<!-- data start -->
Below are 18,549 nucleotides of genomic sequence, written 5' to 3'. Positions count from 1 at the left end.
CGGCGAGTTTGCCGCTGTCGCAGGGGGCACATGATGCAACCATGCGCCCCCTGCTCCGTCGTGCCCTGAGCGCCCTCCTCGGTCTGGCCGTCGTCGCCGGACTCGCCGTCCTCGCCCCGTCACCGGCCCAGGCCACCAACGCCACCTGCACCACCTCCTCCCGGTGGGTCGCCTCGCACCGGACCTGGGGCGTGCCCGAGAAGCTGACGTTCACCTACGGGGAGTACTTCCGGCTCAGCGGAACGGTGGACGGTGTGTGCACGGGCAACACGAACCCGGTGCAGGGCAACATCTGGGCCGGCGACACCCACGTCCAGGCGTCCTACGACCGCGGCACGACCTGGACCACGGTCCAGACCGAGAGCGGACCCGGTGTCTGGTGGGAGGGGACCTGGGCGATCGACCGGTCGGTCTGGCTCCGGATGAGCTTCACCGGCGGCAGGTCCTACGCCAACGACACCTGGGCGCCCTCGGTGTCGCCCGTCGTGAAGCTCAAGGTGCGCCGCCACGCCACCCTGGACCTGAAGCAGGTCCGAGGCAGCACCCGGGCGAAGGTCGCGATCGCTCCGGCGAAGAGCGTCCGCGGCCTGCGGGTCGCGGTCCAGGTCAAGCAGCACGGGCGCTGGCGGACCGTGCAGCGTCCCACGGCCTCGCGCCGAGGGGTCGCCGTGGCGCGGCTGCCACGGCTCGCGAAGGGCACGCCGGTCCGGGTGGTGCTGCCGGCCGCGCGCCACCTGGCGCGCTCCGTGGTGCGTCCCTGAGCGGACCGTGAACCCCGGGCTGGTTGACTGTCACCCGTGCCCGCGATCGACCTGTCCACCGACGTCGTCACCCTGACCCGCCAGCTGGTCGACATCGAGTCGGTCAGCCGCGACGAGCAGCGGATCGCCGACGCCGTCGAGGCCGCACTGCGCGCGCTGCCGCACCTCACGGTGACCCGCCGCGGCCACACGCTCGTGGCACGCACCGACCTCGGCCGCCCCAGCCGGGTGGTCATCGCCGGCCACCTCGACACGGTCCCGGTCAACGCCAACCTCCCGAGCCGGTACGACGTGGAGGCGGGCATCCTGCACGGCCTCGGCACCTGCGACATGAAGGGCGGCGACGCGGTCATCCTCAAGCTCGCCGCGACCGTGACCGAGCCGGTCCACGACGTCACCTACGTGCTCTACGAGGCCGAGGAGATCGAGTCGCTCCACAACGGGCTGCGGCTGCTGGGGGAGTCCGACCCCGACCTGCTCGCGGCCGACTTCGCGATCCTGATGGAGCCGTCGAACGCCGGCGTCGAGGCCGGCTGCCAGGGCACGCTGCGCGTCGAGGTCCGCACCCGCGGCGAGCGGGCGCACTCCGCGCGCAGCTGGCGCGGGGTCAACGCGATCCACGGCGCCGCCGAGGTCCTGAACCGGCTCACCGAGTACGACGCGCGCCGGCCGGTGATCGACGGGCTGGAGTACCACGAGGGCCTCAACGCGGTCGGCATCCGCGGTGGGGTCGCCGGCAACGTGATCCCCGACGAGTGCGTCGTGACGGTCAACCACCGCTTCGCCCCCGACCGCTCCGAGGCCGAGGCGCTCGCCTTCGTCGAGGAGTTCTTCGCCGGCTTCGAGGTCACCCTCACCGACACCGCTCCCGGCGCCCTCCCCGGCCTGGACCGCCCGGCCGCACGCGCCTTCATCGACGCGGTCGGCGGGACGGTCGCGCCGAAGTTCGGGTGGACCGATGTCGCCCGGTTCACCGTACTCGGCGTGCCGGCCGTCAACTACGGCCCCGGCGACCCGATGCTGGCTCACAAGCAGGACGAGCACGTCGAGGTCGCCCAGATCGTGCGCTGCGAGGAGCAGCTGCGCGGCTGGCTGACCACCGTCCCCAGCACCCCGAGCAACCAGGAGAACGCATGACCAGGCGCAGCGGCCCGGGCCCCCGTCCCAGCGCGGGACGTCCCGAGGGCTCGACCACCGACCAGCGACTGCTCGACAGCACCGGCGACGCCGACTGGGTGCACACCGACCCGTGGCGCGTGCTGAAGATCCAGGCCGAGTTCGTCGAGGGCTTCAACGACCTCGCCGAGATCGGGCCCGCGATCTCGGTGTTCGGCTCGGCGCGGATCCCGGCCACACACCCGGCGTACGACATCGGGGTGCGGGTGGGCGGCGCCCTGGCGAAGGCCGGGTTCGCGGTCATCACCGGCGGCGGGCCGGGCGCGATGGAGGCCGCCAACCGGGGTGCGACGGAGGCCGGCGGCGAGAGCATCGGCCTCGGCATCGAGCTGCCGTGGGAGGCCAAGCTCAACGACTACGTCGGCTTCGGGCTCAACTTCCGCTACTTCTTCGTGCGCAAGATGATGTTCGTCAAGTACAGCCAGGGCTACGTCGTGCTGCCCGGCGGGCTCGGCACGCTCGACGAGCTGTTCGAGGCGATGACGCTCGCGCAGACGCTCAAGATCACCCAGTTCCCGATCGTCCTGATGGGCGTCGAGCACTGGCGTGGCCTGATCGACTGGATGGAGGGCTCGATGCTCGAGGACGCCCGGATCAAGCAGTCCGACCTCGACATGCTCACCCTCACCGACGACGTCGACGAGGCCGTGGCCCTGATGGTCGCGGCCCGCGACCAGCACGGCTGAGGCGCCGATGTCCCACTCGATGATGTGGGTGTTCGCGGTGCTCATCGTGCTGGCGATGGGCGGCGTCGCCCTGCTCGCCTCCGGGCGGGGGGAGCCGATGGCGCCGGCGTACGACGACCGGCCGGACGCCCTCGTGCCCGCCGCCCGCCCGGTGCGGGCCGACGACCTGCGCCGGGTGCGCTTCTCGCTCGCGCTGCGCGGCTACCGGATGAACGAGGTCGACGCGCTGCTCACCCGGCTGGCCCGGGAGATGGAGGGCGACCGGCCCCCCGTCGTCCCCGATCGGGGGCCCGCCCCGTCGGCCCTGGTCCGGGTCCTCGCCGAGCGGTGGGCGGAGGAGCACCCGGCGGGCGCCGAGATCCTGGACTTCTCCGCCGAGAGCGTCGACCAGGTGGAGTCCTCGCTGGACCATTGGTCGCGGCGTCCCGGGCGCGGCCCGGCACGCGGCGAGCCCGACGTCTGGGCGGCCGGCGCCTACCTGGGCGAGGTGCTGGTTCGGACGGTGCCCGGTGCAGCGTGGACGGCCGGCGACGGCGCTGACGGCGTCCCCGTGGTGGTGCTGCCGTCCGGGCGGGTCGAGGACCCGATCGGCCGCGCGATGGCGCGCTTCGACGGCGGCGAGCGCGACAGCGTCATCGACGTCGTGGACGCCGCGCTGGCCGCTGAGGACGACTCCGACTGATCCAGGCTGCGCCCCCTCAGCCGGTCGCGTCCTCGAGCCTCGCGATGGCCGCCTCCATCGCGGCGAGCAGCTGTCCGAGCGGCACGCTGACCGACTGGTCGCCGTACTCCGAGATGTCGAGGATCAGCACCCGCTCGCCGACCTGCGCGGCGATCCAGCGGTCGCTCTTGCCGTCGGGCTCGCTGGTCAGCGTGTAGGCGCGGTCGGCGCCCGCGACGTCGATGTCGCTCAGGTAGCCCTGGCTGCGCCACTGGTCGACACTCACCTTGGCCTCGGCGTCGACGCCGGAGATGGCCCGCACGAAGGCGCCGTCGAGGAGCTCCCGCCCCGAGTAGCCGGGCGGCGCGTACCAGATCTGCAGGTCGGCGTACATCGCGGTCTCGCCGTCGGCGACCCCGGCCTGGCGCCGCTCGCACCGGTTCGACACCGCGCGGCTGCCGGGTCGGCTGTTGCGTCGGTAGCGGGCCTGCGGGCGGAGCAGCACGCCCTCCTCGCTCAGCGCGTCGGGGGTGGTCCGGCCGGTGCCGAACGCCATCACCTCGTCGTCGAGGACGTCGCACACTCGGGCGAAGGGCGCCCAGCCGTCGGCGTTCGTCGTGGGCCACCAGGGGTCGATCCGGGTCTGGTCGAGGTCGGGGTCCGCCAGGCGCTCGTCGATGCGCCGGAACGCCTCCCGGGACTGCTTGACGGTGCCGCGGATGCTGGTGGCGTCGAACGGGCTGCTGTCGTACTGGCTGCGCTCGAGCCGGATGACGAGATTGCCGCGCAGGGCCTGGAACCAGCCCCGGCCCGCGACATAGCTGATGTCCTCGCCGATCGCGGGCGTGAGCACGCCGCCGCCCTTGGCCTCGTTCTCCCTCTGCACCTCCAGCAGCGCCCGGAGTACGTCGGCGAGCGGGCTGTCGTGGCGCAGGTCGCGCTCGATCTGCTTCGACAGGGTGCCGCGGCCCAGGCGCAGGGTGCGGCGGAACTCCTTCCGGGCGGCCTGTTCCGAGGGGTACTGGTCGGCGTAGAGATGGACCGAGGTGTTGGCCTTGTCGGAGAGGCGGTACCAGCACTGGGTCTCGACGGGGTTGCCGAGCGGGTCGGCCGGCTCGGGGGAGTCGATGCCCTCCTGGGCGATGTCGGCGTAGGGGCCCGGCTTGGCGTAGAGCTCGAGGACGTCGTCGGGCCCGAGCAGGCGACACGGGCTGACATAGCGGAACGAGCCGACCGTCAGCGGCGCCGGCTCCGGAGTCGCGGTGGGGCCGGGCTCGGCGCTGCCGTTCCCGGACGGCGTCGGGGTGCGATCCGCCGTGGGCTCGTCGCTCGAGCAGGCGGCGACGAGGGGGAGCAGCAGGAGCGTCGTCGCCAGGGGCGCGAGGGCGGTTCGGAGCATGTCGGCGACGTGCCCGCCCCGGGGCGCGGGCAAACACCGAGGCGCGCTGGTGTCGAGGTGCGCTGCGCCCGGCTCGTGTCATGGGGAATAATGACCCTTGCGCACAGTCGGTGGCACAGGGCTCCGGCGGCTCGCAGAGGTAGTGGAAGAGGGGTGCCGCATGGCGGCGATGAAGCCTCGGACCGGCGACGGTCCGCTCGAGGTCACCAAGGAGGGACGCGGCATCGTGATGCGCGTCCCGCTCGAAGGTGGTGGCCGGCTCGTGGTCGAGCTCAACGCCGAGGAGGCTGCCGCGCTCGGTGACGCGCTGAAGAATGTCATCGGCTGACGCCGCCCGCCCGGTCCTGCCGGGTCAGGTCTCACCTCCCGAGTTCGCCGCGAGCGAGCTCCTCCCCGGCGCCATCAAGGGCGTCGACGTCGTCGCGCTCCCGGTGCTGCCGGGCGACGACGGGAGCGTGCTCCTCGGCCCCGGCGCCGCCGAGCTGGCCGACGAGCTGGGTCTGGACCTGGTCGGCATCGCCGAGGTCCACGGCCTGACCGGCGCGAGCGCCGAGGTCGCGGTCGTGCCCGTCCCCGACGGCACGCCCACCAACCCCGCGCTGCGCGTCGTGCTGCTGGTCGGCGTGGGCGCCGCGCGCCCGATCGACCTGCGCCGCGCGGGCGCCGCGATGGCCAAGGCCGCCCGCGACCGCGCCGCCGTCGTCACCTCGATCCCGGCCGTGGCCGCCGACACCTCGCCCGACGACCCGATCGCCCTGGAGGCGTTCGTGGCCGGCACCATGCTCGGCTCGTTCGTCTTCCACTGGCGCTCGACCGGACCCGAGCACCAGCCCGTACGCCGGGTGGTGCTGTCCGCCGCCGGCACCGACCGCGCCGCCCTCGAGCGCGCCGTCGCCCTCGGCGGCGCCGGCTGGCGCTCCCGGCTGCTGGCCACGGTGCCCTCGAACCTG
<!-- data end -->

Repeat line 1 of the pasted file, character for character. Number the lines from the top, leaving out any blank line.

Below are 18,549 nucleotides of genomic sequence, written 5' to 3'. Positions count from 1 at the left end.